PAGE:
Ghanaina Activist Defends Gay Community Against Charges Of “Recruiting”

Mac-Darling Cobbinah a Ghanaian HIV activist and human rights defender last week attacked as “misleading” the methodology of a 2011 study of MSM in Ghana which accused gay men of recruiting heterosexual men for sex.

In an article entitled “Gays recruiting for MSM study?” which he distributed to activists across Africa, Cobbinah said the authors of the report were being grossly unfair to Ghana’s gay community by implying they had “recruited boys and men” for the study.

He said that according to the report, the gay community was not only alleged to have recruited people for the MSM study but also recruited boys and men for sexual purposes.

In his rejoinder to the report and its findings, Cobbinah said the study conducted by Centre for Diseases Control (CDC Ghana) had “brought on tremendous backlash to the gay community in Ghana.”

He said Ghana’s religious leaders had seized on the comments about recruitment and had spent months attacking gay people in their churches and mosques and that others had threatened to attack gay people wherever they were to be found.

The study was titled “The Ghana Men’s Study” and was conducted in 2011 by CDC Ghana. Cobbinah said, “This research involved the Ghana Aids Commission (GAC), the Regional Institute for Population Studies of the University of Ghana, the West African Project to Combat Aids and STI (WAPCAS), the Noguchi Memorial Institute for Medical Research (NMIMR) and the University of California, San Francisco.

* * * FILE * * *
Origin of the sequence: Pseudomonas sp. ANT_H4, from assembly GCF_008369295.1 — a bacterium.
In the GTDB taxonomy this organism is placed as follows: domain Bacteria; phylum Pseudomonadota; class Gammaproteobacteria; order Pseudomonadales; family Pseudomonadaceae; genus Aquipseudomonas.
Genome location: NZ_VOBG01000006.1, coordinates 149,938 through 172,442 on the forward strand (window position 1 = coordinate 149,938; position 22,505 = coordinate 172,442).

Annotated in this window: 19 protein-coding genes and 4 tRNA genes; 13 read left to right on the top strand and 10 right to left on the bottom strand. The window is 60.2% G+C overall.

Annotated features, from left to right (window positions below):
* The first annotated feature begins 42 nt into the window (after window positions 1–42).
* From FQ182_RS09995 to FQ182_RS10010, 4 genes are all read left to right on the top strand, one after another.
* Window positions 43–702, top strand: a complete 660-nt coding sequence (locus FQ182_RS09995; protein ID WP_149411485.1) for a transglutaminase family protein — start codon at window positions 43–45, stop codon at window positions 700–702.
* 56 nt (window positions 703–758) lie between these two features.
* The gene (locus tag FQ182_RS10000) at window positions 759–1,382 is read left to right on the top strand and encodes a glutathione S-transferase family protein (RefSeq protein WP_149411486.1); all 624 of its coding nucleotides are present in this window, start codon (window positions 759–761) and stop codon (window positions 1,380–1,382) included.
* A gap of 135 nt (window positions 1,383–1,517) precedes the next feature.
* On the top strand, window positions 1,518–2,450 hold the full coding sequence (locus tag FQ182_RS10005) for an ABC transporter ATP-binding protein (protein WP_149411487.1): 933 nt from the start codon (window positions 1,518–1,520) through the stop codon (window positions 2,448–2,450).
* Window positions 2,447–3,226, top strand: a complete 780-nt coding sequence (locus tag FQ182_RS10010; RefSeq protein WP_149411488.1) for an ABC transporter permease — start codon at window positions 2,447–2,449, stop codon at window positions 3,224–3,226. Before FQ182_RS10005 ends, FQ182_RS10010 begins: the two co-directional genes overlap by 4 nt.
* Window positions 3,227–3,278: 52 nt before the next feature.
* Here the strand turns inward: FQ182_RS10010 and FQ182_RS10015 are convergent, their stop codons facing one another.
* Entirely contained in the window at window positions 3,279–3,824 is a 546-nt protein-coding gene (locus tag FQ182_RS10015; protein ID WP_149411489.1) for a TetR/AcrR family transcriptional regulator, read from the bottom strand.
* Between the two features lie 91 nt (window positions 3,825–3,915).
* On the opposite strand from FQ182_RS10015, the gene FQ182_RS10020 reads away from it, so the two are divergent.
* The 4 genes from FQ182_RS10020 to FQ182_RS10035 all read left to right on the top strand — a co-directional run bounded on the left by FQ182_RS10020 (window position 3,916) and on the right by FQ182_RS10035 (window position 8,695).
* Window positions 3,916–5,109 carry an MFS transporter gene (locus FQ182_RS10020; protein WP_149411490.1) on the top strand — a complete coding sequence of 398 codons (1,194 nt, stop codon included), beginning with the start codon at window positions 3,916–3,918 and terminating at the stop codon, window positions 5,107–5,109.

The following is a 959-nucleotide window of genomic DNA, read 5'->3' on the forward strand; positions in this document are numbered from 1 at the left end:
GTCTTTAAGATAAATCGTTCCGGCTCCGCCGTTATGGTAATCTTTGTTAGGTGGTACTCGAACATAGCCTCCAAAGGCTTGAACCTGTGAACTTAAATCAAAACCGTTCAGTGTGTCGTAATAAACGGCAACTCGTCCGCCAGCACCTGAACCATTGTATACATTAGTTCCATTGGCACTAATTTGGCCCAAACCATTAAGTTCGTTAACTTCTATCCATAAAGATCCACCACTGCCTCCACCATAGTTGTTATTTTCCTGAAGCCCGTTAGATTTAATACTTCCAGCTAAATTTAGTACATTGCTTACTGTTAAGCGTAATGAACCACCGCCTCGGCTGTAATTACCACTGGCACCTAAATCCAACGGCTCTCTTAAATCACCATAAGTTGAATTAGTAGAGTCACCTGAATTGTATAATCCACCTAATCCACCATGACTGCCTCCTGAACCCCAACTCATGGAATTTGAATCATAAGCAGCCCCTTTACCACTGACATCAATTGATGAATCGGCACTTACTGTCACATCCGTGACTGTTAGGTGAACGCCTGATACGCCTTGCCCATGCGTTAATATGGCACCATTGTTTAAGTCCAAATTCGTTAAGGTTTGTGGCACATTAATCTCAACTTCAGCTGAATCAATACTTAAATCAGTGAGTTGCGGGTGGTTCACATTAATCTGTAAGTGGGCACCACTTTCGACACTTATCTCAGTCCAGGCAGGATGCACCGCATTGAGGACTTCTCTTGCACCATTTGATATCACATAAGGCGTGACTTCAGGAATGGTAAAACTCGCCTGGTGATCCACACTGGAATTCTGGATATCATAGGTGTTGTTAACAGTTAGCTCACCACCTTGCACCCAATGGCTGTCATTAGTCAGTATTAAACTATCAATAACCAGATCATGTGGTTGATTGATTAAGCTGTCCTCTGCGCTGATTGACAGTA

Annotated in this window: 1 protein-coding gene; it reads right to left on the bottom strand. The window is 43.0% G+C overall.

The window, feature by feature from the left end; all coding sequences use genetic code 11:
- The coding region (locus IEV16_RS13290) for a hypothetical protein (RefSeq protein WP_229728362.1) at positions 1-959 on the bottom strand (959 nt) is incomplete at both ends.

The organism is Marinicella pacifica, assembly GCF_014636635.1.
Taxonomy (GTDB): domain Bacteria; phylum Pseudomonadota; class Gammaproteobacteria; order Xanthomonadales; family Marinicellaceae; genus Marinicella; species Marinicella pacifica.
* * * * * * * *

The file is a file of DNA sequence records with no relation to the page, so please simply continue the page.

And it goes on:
The University of California, San Francisco was the US institution receiving funding for this research.”

Attacking the methodology of the study, Cobbinah pointed out “Despite the number of stakeholders engaged in this research, the involvement of local organizations already working with MSM, the target population, was minimal. The research team hired (MSM) people, who told them that all MSMs admire “straight looking” men, and so they would be coming in great numbers to participate in the study with the researchers.”

Cobinnah alleged that the MSM recruited [for the study] were all effeminate gay men against advice from stakeholders who had urged a representative mix of MSM.

Cobbinah pointed out that many gay men in Ghana tend to be closeted and “straight acting” and that the fear of being “exposed” meant that on the whole they avoided “associating with effeminate guys” because, “being labelled as an MSM opens the doors to harassment, blackmailing, and even beatings from people in the community.”

He said, “I believe the disregard for advice from the organizations working for the respect of human rights for all people in Ghana, including sexual minorities like MSM, negatively affected the participation of MSM living in communities selected for the research project.”

He added, “Furthermore, I believe that some people who participated in the study were not MSM at all, but were referred by their friends due to the monetary incentive given to participants of the study. This situation created the impression that young men were lured by gay men, however, the gay community did not lure young men to be part of the study, but rather the organizers of the study lured the participants with their money.”

He ended the article saying, “We urge all MSM who are allowing themselves to be used in a similar capacity as The Ghana Men’s Study, to note that their image as gay men is more important than enjoying a few Ghanaian cedis [the Ghanaian currency] today, while simultaneously demonizing your community, friends, and family.”

Source – Behind The Mask